When asked to comment about the escalating frictions between the US and China, Minister Wang said pointedly: "The US started the trade war and against the interests of the US, its consumers, workers, and ranchers. It is against the interests of China."

He said "there had been progress for resolving the outstanding issues between China and the US after four rounds of high-level discussions during this year."

"So much so that the US said it will put its [proposed] measures [on account of Section 301 investigations] on hold and all of a sudden an announcement was made to impose tariffs on imports of Chinese products," Minister Wang maintained.

"For any talks to be [a] success," he said, "no party should point a gun at other party."

And more important, "for any talks to be useful, every party needs to keep its word," the Chinese minister said, suggesting that fresh talks to resolve the differences with the US remain uncertain.

The Chinese minister justified China's retaliatory measures against the unilateral duties imposed under Section 301 that has already been found to be a violation of the WTO rules by a dispute panel.

"The 301 investigation is in itself a violation of the US' own commitment and the statement of administrative action that the US made when the WTO was created in 1994," the Chinese minister argued.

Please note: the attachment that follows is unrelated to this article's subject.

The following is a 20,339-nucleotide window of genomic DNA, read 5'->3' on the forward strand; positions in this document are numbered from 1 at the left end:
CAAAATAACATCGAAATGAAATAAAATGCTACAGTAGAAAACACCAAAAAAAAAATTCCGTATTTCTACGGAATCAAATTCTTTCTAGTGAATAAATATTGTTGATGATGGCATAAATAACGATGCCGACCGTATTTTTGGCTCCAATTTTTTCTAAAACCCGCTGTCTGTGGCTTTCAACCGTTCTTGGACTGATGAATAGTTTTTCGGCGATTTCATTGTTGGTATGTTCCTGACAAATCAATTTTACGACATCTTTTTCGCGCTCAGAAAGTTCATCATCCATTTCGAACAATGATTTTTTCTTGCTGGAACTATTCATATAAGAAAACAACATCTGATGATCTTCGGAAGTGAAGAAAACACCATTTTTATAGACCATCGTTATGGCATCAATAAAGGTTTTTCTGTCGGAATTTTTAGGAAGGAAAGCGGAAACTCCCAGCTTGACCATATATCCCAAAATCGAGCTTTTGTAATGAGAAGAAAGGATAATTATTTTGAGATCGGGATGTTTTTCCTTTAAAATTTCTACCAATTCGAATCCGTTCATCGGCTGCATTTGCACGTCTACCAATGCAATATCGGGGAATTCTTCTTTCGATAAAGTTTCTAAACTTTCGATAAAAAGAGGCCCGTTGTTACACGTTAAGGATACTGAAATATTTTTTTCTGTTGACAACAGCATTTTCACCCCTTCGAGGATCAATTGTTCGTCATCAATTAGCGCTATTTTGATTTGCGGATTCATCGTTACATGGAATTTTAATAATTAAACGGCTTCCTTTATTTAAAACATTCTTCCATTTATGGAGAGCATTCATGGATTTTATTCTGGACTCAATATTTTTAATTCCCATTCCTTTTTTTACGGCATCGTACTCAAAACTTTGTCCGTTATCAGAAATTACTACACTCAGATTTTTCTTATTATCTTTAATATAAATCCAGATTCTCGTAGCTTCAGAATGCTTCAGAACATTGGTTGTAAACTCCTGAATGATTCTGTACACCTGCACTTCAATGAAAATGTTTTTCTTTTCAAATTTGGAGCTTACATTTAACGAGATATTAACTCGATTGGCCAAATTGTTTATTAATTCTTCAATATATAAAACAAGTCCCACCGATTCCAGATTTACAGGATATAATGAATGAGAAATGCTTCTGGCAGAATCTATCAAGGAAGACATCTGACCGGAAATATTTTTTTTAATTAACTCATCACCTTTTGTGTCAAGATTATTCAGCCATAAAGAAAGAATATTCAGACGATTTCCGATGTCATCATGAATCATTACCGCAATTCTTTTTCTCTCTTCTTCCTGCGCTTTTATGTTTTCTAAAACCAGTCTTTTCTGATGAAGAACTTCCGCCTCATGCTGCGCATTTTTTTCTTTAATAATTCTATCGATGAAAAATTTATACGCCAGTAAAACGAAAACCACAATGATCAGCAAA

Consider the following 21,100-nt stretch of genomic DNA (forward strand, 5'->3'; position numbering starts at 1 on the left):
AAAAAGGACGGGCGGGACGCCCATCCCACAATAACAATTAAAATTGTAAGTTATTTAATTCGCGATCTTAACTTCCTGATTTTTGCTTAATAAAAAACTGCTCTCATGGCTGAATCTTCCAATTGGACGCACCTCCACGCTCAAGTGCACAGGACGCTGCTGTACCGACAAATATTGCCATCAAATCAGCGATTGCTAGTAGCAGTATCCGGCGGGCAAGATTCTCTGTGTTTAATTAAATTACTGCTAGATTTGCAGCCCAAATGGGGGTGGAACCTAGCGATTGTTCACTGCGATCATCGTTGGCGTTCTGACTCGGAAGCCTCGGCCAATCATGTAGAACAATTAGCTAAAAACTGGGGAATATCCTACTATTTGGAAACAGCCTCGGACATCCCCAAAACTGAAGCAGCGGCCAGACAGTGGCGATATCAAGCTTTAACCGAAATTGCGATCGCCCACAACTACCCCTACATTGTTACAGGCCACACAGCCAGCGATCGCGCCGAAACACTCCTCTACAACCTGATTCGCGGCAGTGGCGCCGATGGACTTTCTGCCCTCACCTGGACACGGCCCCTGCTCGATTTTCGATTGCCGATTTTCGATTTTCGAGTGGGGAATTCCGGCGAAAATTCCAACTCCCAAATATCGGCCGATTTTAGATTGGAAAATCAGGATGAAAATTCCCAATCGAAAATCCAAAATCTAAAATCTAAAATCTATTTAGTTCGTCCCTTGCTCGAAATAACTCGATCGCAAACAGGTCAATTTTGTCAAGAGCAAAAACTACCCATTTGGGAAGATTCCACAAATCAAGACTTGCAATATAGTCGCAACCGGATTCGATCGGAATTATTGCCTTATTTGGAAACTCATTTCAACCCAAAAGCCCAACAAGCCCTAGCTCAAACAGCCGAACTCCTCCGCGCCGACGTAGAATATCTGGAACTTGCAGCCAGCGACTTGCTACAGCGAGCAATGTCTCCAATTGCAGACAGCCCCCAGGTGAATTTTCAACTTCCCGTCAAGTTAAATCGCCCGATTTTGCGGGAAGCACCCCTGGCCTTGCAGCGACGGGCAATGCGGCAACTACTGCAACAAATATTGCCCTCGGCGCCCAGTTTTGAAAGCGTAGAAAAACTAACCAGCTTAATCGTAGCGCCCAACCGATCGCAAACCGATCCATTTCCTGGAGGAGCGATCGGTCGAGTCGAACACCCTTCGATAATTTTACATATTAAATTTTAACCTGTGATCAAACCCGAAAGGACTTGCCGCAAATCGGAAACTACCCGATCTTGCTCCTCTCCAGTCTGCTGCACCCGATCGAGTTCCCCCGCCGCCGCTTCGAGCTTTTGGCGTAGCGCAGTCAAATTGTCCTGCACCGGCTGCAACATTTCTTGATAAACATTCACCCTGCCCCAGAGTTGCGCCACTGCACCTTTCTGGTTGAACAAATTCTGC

Moreover, "the 301 investigation runs counter to the US' commitment made to the panel in a case brought by the European Union in 1999 against the US," Minister Wang said.

Therefore, "the 301 investigation and the measures taken thereafter are a total violation of the WTO principles of most-favoured-nation (MFN) treatment and the scheduled binding commitments," he said.

Consequently, "the investigations and measures taken are against the interest of the US, the American consumers, workers, and ranchers, and against China," the Chinese minister repeatedly emphasized.

The US actions amounted to "just bullying and they are hurting the global value chains," Minister Wang said.

"And as a WTO member," he said, "China needs to do something to safeguard WTO rules and as a sovereign state China has a right to adopt measures necessary to defend itself."

Finally, "what China has done so far is also in spirit with the international law," the Chinese minister maintained.

He suggested that China could not have waited for three years for a panel to decide the issue when "somebody [the US] knows this is exactly wrong to do and still does its wrong."

Minister Wang said China merely tried to protect its interests by imposing retaliatory measures, otherwise "if a big WTO member continues to defy the WTO rules it would [undermine] the authority and the credibility of the WTO."

Further, if other members "emulate the big WTO member, and then the WTO would fall apart," he cautioned.

Members should not underestimate "the consequences of unilateral protectionist measures" which will badly affect the global value chains, the Chinese minister said.

He did not rule out further talks with the US but warned that "for any talks to be successful, one party needs to take the gun off the other party and for any talks to be useful, one party needs to keep to its word."